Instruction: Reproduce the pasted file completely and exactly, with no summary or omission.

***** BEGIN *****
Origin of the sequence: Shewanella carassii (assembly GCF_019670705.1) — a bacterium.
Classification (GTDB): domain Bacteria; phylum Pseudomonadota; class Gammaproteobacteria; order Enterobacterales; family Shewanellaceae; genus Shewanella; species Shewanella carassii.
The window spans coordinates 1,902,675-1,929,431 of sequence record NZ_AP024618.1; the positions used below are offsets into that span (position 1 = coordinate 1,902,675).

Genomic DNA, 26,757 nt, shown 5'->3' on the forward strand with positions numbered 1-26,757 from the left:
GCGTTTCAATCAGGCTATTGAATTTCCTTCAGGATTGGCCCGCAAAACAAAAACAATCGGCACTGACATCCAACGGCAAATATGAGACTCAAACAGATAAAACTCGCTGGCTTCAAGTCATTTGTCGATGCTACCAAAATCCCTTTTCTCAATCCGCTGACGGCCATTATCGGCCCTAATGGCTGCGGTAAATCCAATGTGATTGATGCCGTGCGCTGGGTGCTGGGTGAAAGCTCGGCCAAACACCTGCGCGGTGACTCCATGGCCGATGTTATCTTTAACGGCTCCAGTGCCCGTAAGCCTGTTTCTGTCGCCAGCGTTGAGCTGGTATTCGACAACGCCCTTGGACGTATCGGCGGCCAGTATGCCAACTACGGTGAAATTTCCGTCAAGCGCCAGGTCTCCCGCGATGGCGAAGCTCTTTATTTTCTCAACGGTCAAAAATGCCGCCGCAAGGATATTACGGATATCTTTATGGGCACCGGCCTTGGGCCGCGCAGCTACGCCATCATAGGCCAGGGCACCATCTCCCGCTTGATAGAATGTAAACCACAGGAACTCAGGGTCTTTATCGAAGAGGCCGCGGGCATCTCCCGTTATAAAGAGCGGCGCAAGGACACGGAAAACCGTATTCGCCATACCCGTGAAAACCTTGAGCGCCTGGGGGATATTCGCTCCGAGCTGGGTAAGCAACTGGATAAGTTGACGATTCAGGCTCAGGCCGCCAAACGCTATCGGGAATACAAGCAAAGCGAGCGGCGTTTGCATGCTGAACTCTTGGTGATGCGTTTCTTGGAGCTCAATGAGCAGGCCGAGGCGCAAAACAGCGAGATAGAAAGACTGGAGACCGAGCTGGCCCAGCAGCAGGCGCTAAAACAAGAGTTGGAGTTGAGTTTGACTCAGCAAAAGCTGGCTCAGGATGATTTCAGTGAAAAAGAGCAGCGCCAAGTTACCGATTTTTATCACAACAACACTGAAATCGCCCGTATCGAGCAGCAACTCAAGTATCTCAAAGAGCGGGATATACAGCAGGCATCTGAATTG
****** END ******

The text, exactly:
Origin of the sequence: Shewanella carassii (assembly GCF_019670705.1) — a bacterium.
Classification (GTDB): domain Bacteria; phylum Pseudomonadota; class Gammaproteobacteria; order Enterobacterales; family Shewanellaceae; genus Shewanella; species Shewanella carassii.
The window spans coordinates 1,902,675-1,929,431 of sequence record NZ_AP024618.1; the positions used below are offsets into that span (position 1 = coordinate 1,902,675).

Genomic DNA, 26,757 nt, shown 5'->3' on the forward strand with positions numbered 1-26,757 from the left:
GCGTTTCAATCAGGCTATTGAATTTCCTTCAGGATTGGCCCGCAAAACAAAAACAATCGGCACTGACATCCAACGGCAAATATGAGACTCAAACAGATAAAACTCGCTGGCTTCAAGTCATTTGTCGATGCTACCAAAATCCCTTTTCTCAATCCGCTGACGGCCATTATCGGCCCTAATGGCTGCGGTAAATCCAATGTGATTGATGCCGTGCGCTGGGTGCTGGGTGAAAGCTCGGCCAAACACCTGCGCGGTGACTCCATGGCCGATGTTATCTTTAACGGCTCCAGTGCCCGTAAGCCTGTTTCTGTCGCCAGCGTTGAGCTGGTATTCGACAACGCCCTTGGACGTATCGGCGGCCAGTATGCCAACTACGGTGAAATTTCCGTCAAGCGCCAGGTCTCCCGCGATGGCGAAGCTCTTTATTTTCTCAACGGTCAAAAATGCCGCCGCAAGGATATTACGGATATCTTTATGGGCACCGGCCTTGGGCCGCGCAGCTACGCCATCATAGGCCAGGGCACCATCTCCCGCTTGATAGAATGTAAACCACAGGAACTCAGGGTCTTTATCGAAGAGGCCGCGGGCATCTCCCGTTATAAAGAGCGGCGCAAGGACACGGAAAACCGTATTCGCCATACCCGTGAAAACCTTGAGCGCCTGGGGGATATTCGCTCCGAGCTGGGTAAGCAACTGGATAAGTTGACGATTCAGGCTCAGGCCGCCAAACGCTATCGGGAATACAAGCAAAGCGAGCGGCGTTTGCATGCTGAACTCTTGGTGATGCGTTTCTTGGAGCTCAATGAGCAGGCCGAGGCGCAAAACAGCGAGATAGAAAGACTGGAGACCGAGCTGGCCCAGCAGCAGGCGCTAAAACAAGAGTTGGAGTTGAGTTTGACTCAGCAAAAGCTGGCTCAGGATGATTTCAGTGAAAAAGAGCAGCGCCAAGTTACCGATTTTTATCACAACAACACTGAAATCGCCCGTATCGAGCAGCAACTCAAGTATCTCAAAGAGCGGGATATACAGCAGGCATCTGAATTG